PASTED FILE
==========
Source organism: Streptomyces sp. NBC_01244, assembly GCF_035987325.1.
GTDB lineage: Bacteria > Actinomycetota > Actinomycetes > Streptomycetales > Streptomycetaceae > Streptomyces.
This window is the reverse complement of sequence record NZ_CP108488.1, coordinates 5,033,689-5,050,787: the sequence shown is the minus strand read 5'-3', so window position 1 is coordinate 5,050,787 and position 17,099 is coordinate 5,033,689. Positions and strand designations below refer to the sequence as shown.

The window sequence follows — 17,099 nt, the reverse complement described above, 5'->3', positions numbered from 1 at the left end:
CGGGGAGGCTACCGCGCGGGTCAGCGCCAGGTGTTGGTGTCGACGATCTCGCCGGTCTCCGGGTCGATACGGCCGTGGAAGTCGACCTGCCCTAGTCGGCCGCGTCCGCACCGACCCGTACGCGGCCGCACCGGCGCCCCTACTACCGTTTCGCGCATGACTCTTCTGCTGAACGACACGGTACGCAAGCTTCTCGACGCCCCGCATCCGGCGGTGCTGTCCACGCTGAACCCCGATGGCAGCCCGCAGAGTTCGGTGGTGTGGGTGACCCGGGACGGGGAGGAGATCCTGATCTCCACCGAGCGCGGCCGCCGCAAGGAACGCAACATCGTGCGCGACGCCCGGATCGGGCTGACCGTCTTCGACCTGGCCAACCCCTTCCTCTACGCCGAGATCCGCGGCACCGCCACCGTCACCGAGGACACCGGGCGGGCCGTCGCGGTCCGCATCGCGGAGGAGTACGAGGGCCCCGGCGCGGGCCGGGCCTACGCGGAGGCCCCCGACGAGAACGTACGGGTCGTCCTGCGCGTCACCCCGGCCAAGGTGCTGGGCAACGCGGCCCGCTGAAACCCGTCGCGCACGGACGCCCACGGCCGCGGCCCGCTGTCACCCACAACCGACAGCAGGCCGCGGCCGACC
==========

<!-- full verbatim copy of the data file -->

Source organism: Streptomyces sp. NBC_01244, assembly GCF_035987325.1.
GTDB lineage: Bacteria > Actinomycetota > Actinomycetes > Streptomycetales > Streptomycetaceae > Streptomyces.
This window is the reverse complement of sequence record NZ_CP108488.1, coordinates 5,033,689-5,050,787: the sequence shown is the minus strand read 5'-3', so window position 1 is coordinate 5,050,787 and position 17,099 is coordinate 5,033,689. Positions and strand designations below refer to the sequence as shown.

The window sequence follows — 17,099 nt, the reverse complement described above, 5'->3', positions numbered from 1 at the left end:
CGGGGAGGCTACCGCGCGGGTCAGCGCCAGGTGTTGGTGTCGACGATCTCGCCGGTCTCCGGGTCGATACGGCCGTGGAAGTCGACCTGCCCTAGTCGGCCGCGTCCGCACCGACCCGTACGCGGCCGCACCGGCGCCCCTACTACCGTTTCGCGCATGACTCTTCTGCTGAACGACACGGTACGCAAGCTTCTCGACGCCCCGCATCCGGCGGTGCTGTCCACGCTGAACCCCGATGGCAGCCCGCAGAGTTCGGTGGTGTGGGTGACCCGGGACGGGGAGGAGATCCTGATCTCCACCGAGCGCGGCCGCCGCAAGGAACGCAACATCGTGCGCGACGCCCGGATCGGGCTGACCGTCTTCGACCTGGCCAACCCCTTCCTCTACGCCGAGATCCGCGGCACCGCCACCGTCACCGAGGACACCGGGCGGGCCGTCGCGGTCCGCATCGCGGAGGAGTACGAGGGCCCCGGCGCGGGCCGGGCCTACGCGGAGGCCCCCGACGAGAACGTACGGGTCGTCCTGCGCGTCACCCCGGCCAAGGTGCTGGGCAACGCGGCCCGCTGAAACCCGTCGCGCACGGACGCCCACGGCCGCGGCCCGCTGTCACCCACAACCGACAGCAGGCCGCGGCCGACC